Hawaii breaks visitor record, aided by more flights, weak dollar
HONOLULU (Reuters) - Visits to Hawaii soared to a record high last year, boosted by an increase in flights and a weaker dollar, tourism officials said on Thursday.
Almost 8 million people visited the Aloha State in 2012, more than a third of a million more than the previous record set in 2006 and a rise of 9.6 percent on 2011, the Hawaii Tourism Authority said.
The surge in visitors to the tropical islands - famed for their pounding surf and lush mountains - was matched by a record $14.3 billion in spending, according to preliminary statistics.
As well as being a top holiday destination for U.S. visitors, the islands are also a popular spot for Japanese tourists who accounted for nearly 1.5 million of the state's visitors in 2012 - a 17 percent rise.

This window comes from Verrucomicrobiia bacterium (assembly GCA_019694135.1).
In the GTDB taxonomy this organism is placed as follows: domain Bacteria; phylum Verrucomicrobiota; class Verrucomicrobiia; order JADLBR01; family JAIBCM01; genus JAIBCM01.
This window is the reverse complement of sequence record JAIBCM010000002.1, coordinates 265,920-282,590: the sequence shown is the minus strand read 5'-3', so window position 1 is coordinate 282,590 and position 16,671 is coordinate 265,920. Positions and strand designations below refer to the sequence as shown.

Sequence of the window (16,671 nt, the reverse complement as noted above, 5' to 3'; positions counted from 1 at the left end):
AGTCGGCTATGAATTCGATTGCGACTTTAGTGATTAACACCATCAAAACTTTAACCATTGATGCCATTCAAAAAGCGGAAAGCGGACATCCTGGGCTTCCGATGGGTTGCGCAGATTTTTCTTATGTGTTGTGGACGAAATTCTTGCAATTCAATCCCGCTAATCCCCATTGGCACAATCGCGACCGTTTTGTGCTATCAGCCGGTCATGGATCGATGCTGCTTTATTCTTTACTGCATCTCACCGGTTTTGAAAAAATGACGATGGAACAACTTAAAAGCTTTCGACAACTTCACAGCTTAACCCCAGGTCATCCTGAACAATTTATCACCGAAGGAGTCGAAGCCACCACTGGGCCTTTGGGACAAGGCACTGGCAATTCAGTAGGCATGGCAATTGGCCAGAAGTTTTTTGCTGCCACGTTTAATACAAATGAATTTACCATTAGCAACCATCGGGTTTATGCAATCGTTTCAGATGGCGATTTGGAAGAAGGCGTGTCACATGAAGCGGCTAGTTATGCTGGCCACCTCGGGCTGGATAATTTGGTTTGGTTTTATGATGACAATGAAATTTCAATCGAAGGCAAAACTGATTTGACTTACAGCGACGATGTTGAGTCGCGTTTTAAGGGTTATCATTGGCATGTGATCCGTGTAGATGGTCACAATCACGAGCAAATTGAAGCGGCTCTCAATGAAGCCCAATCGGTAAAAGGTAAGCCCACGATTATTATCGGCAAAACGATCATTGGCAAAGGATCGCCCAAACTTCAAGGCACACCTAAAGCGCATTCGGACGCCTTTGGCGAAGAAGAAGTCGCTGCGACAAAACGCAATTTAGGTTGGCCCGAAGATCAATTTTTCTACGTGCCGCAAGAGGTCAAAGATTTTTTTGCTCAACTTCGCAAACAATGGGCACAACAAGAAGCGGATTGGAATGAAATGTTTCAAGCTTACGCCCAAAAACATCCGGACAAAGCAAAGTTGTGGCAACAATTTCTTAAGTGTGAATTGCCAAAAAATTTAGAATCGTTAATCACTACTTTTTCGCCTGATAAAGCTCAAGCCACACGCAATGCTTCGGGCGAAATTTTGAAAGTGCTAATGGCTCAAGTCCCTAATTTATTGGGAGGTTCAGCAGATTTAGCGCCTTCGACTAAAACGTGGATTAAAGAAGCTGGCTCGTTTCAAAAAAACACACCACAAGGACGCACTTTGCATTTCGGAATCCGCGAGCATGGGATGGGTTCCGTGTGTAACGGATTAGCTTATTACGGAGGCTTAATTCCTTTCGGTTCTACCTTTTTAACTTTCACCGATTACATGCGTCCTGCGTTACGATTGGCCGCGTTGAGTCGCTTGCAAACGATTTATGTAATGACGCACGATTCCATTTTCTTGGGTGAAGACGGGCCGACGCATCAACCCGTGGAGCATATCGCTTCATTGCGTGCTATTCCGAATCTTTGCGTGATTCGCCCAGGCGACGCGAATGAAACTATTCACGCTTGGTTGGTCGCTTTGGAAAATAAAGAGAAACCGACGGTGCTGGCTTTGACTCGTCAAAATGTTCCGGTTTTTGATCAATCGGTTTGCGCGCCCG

Keith Vieira, director of operations for Starwood Hotels and Resorts in Hawaii, said new direct flights from secondary tourist markets such as Phoenix and Las Vegas were a factor in the increase, along with more international flights from Australia, South Korea, and Japan.
Officials from the Tourism Authority also cited favorable exchange rates. The yen is currently at a two-and-a-half year low against the dollar.
Roseann Grippo, general manager of the Kahala Hotel and Resort, said another factor was that "people have more discretionary income with the economy coming back."
In 2013 the state aims to attract 8.2 million visitors, Mike McCartney, president & CEO Hawaii Tourism Authority, said in a statement.
- Alabama man gets $1,000 in police settlement, his lawyers get $459,000
- Doctor with Ebola in Manhattan hospital after return from Guinea |
- Exclusive: Charred tanks in Ukraine point to Russian involvement
- Ground offensive against Islamic State months away in Iraq: U.S.
- Stress tests, Ebola cool global stocks after best week of year